The #MeTooEP pledge asks signatories never to use immunity to avoid discipline for sexual harassment. The pledge also calls for the creation of “dissuasive sanctions,” so if an MEP is accused of sexual harassment, he or she may be kept from roles such as holding leadership positions — key political influence members want.

Ponte and her colleagues are pushing forward. In early February 2019, #MeTooEP held a conference to announce the pledge. Ponte said she was afraid no one would come to the early-morning meeting, but the event ended up being standing-room only. More than 180 attendees included the European Ombudswoman, as well as representatives from the Council of Europe and the Brussels UN Human Rights Office.

The following week, EP President Antonio Tajani, as well as some German party leaders, signed the #MeTooEP pledge. #MeTooEP will met with the Bureau in late March to discuss their terms and obtain signatures.

Some members of Parliament connect the “open secret” of sexual harassment to a bigger blind spot on the effects of violence against women more generally.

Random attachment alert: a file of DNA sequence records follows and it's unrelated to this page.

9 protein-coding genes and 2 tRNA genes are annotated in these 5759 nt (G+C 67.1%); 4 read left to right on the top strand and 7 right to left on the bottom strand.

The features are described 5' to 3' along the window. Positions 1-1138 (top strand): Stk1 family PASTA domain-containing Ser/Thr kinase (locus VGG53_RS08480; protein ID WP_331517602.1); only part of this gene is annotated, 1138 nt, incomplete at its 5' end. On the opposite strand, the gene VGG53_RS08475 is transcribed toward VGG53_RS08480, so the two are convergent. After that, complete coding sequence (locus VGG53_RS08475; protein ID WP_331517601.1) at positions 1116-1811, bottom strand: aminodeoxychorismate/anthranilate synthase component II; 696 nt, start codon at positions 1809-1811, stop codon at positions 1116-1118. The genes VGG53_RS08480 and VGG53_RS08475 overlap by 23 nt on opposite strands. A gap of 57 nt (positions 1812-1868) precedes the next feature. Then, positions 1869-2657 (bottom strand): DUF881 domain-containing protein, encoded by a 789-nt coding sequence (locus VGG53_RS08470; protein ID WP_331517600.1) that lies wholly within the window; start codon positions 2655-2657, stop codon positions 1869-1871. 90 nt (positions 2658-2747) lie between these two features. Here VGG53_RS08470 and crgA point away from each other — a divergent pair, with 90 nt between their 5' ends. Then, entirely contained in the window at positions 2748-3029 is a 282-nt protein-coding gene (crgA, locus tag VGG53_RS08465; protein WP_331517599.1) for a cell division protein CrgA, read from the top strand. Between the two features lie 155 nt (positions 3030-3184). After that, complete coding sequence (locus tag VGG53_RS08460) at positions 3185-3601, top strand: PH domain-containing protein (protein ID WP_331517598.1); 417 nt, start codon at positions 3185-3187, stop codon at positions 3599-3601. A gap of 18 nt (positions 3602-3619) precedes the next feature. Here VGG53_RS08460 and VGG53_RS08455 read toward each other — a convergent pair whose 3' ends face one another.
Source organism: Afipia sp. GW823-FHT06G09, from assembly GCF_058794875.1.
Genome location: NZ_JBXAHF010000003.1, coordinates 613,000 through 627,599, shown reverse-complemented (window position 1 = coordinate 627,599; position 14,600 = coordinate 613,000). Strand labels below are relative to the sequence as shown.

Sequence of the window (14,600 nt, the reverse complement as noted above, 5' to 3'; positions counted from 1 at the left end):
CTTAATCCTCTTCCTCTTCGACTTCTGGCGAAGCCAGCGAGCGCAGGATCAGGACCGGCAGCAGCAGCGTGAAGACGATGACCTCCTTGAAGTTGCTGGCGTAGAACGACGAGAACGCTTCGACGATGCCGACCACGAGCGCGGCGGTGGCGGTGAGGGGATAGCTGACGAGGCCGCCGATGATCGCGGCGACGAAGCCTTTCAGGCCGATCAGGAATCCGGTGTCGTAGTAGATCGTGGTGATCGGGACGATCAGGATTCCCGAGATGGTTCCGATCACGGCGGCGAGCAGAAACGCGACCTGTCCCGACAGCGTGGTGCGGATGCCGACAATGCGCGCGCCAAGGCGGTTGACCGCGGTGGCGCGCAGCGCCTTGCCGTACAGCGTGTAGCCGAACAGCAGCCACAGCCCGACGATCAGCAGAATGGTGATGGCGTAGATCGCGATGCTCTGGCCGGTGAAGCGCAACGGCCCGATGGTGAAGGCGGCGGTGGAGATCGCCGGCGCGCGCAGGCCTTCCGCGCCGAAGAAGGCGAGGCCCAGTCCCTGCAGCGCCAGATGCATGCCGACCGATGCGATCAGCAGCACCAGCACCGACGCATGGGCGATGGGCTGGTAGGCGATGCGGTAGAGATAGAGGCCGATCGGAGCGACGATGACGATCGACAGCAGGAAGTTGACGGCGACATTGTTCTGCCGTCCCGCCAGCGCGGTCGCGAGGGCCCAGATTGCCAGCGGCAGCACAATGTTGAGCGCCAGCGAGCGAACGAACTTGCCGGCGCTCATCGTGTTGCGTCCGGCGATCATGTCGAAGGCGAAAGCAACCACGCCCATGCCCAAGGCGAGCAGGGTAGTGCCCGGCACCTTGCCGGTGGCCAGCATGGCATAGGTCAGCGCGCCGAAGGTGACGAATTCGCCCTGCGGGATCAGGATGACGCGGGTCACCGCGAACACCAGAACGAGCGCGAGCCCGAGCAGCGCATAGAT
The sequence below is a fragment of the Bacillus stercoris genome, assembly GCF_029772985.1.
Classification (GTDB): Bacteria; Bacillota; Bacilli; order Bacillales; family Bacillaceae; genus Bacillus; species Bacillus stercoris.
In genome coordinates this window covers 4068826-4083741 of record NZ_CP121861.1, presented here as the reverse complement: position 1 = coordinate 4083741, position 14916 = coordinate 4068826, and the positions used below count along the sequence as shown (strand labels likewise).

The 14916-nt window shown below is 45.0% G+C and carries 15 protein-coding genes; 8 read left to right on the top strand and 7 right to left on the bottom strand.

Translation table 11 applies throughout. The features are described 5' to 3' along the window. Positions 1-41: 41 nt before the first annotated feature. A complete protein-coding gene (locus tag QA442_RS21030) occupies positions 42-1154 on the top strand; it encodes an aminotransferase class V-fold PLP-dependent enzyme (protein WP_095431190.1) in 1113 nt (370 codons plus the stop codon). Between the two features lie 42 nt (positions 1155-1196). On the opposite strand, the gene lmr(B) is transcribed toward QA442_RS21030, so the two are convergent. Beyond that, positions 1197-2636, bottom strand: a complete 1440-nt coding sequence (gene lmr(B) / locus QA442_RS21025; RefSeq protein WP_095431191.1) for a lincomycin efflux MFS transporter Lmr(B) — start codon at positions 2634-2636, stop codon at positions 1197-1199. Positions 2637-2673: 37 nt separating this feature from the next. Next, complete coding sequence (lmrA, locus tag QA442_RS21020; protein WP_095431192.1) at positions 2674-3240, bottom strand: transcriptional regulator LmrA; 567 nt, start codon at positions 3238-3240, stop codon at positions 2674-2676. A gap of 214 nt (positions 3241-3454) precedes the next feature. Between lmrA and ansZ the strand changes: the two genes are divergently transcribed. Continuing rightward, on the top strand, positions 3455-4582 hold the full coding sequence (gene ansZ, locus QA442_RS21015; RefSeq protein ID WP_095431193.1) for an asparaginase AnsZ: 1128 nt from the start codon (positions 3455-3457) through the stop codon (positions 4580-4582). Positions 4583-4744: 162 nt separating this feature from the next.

“Men’s violence against women is Europe’s biggest security problem,” wrote Swedish MEP Soraya Post in an email to Vox. “Every third woman in the EU is subject to physical and/or sexual violence after the age of 15, and over 55 percent of all women in the EU have been subject to sexual harassment mainly from men ... Yet there is no line about this violence in the EU’s security agenda.”

Post serves on FEMM, the EP’s committee on women’s rights, which is trying to promote gender equality initiatives within the European Parliament. Externally, the European Women’s Lobby is the largest gender equality umbrella organization, pursing its Manifesto For a Feminist Europe, a vision ahead of the elections for parity, economic independence, and freedom from violence for women, Rosales said.

As for Ponte, she won’t be at the EP much longer. She will pass on the leadership of #MeTooEP after the 2019 European Elections but said she’s proud of what her notebook started.

“I get a bit of vertigo because it’s quite impressive,” Ponte said. “You find a lot of people who use human rights as a way to bring light to [themselves]. Not realizing what I created and what I was doing with this movement was the key to success.”

Correction: A previous version of this story said that Ponte was under pressure from a spokesperson for the European Parliament not to speak to journalists. While Ponte said there was pressure on her to stay silent, it did not come from the parliament’s spokesperson.